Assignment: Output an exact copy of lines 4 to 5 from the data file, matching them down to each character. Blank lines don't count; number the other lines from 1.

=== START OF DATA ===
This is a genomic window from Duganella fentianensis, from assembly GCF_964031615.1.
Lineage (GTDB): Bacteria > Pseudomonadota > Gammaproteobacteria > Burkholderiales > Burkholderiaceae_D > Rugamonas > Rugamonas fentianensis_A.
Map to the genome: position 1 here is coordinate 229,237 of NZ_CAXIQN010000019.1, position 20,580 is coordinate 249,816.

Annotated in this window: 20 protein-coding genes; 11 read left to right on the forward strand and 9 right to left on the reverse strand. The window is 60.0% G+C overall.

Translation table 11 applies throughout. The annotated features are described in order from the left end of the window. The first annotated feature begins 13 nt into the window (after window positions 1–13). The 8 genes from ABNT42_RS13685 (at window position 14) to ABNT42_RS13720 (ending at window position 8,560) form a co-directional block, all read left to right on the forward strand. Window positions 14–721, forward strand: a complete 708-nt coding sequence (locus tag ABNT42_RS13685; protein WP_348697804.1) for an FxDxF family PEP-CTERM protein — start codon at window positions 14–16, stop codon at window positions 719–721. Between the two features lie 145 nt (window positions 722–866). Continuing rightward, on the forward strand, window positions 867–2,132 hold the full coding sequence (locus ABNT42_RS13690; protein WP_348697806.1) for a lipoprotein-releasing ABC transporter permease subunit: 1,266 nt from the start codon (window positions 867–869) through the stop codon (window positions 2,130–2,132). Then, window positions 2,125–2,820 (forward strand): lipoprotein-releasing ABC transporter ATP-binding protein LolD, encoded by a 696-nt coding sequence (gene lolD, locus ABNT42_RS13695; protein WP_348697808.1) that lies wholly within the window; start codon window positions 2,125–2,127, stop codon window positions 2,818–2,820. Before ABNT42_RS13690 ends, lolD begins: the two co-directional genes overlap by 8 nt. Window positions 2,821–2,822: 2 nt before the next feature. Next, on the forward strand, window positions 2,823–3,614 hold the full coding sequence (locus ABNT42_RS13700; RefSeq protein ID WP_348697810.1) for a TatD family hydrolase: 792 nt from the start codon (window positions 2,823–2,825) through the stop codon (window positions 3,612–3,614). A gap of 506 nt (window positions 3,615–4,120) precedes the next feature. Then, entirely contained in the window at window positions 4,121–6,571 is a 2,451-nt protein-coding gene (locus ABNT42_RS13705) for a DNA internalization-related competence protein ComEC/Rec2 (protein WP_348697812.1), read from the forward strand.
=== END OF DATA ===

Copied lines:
Annotated in this window: 20 protein-coding genes; 11 read left to right on the forward strand and 9 right to left on the reverse strand. The window is 60.0% G+C overall.

Translation table 11 applies throughout. The annotated features are described in order from the left end of the window. The first annotated feature begins 13 nt into the window (after window positions 1–13). The 8 genes from ABNT42_RS13685 (at window position 14) to ABNT42_RS13720 (ending at window position 8,560) form a co-directional block, all read left to right on the forward strand. Window positions 14–721, forward strand: a complete 708-nt coding sequence (locus tag ABNT42_RS13685; protein WP_348697804.1) for an FxDxF family PEP-CTERM protein — start codon at window positions 14–16, stop codon at window positions 719–721. Between the two features lie 145 nt (window positions 722–866). Continuing rightward, on the forward strand, window positions 867–2,132 hold the full coding sequence (locus ABNT42_RS13690; protein WP_348697806.1) for a lipoprotein-releasing ABC transporter permease subunit: 1,266 nt from the start codon (window positions 867–869) through the stop codon (window positions 2,130–2,132). Then, window positions 2,125–2,820 (forward strand): lipoprotein-releasing ABC transporter ATP-binding protein LolD, encoded by a 696-nt coding sequence (gene lolD, locus ABNT42_RS13695; protein WP_348697808.1) that lies wholly within the window; start codon window positions 2,125–2,127, stop codon window positions 2,818–2,820. Before ABNT42_RS13690 ends, lolD begins: the two co-directional genes overlap by 8 nt. Window positions 2,821–2,822: 2 nt before the next feature. Next, on the forward strand, window positions 2,823–3,614 hold the full coding sequence (locus ABNT42_RS13700; RefSeq protein ID WP_348697810.1) for a TatD family hydrolase: 792 nt from the start codon (window positions 2,823–2,825) through the stop codon (window positions 3,612–3,614). A gap of 506 nt (window positions 3,615–4,120) precedes the next feature. Then, entirely contained in the window at window positions 4,121–6,571 is a 2,451-nt protein-coding gene (locus ABNT42_RS13705) for a DNA internalization-related competence protein ComEC/Rec2 (protein WP_348697812.1), read from the forward strand.